All Gone Widdun
This is the fictionalized story of the actual search for the remaining members of the Beothuk tribe — the aborigines of Newfoundland. The search was carried out in the early 1800s by the main character in the story.
The mores and beliefs of the time, both scientific and social, are shown to a high degree of accuracy. The treatment of the Irish and the Indians reflect the times. The role of women and the beginnings of change are quite subtly introduced. A precise use of the scientific method by the main character and his two professors can be followed throughout the story. However, his scientific method does not interfere with the romance; if anything, it enhances the problems suffered in both.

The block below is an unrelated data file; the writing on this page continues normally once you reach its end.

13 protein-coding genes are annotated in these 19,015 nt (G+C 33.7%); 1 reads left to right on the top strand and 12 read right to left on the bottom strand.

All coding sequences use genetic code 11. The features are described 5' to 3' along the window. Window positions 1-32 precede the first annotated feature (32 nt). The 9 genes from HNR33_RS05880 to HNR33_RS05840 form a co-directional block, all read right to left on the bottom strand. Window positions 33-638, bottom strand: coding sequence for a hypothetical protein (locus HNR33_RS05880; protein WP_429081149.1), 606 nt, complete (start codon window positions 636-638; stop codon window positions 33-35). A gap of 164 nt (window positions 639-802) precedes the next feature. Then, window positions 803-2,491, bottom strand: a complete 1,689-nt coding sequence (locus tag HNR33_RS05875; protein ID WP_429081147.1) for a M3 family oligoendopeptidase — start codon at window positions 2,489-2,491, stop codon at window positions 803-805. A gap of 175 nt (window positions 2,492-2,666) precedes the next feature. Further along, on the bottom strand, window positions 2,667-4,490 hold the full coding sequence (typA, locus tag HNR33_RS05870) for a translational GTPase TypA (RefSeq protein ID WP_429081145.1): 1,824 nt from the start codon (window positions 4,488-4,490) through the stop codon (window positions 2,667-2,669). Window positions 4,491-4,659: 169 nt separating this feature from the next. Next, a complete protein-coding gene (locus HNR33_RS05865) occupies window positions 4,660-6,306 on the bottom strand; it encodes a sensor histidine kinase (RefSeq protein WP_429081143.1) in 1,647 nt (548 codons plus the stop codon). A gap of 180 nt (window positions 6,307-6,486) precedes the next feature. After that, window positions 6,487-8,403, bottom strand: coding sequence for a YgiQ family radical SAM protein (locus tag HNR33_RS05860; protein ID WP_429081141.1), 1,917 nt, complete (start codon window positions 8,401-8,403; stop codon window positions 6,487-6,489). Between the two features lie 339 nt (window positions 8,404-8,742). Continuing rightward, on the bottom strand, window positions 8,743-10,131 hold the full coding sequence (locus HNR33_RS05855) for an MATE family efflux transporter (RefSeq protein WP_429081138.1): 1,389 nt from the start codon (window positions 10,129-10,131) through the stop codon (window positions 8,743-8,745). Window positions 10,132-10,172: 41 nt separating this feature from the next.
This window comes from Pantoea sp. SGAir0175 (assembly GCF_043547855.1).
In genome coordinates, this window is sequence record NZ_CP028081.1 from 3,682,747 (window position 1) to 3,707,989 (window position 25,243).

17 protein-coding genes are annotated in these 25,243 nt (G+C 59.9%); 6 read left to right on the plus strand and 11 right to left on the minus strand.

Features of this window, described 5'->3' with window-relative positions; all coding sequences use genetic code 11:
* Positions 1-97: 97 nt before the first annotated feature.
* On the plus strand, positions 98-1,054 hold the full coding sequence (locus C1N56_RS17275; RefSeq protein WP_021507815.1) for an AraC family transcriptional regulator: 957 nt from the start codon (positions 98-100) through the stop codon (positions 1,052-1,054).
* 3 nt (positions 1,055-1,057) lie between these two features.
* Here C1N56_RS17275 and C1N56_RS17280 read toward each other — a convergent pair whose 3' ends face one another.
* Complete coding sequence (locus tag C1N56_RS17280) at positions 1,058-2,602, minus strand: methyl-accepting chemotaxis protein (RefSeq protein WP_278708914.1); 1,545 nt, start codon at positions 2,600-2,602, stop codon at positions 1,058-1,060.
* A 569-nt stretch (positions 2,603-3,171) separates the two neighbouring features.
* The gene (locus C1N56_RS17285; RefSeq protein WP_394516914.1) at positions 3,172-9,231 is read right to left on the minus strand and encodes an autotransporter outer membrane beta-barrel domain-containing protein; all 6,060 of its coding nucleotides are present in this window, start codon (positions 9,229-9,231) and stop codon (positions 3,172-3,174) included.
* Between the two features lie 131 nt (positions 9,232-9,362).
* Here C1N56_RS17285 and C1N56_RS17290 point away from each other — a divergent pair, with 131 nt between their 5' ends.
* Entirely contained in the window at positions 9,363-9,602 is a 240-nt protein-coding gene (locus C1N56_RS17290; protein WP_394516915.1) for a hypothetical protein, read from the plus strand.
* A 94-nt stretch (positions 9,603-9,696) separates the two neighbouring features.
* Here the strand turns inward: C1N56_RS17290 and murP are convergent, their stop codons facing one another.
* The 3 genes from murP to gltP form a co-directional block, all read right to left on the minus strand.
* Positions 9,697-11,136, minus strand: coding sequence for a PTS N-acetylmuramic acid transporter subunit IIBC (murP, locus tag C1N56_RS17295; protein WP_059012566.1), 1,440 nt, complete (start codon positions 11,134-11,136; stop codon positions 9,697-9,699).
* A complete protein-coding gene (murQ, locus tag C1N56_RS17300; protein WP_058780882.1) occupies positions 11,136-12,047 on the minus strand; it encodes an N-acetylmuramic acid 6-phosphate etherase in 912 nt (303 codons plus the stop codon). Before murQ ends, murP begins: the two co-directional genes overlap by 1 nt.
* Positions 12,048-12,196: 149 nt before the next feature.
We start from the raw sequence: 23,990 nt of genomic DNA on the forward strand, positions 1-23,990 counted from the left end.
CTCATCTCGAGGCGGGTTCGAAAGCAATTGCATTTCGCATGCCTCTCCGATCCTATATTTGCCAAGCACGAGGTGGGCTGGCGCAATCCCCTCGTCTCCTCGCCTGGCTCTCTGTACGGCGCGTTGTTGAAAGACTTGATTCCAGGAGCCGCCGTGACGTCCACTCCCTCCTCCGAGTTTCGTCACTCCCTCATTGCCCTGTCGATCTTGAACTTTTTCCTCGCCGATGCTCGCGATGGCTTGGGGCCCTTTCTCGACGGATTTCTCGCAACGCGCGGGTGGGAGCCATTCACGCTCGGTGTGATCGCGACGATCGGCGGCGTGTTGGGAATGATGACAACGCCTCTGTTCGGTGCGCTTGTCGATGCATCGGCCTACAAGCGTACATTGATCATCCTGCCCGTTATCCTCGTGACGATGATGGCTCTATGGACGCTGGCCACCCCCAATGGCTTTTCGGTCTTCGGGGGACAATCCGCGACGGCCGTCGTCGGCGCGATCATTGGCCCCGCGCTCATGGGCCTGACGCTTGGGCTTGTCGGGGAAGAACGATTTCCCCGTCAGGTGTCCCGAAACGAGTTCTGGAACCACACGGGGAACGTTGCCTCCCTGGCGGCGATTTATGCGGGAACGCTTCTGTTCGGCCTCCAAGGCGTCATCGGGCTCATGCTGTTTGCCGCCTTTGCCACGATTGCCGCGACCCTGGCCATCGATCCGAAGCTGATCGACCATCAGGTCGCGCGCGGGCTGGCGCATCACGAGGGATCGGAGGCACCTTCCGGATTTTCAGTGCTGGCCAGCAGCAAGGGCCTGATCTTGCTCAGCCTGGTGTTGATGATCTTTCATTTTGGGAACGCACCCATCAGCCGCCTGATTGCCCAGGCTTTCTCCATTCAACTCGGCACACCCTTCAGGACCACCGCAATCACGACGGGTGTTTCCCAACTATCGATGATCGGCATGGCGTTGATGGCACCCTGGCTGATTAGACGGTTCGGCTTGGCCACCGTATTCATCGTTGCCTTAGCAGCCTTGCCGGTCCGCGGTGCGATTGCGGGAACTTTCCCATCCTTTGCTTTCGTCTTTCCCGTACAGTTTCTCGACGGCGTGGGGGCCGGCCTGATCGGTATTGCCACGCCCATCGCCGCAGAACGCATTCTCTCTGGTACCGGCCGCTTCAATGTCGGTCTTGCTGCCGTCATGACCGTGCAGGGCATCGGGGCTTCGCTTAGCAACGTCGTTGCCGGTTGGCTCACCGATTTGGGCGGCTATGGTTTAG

The Indian storyline and the romantic threads are woven in with the problems of business conducted on two continents, and the pace of the story is held steady throughout. There is a minor inconsistency with a bonnet being thrown to the floor of a gig, then being taken off at a later time — but this does not affect the flow of the narrative.
I enjoyed this book very much, and I would recommend it to anyone. It is not only a historical novel, but also a romance and a tale of man’s thought of his government. It is also a story of the first voices of women’s liberation.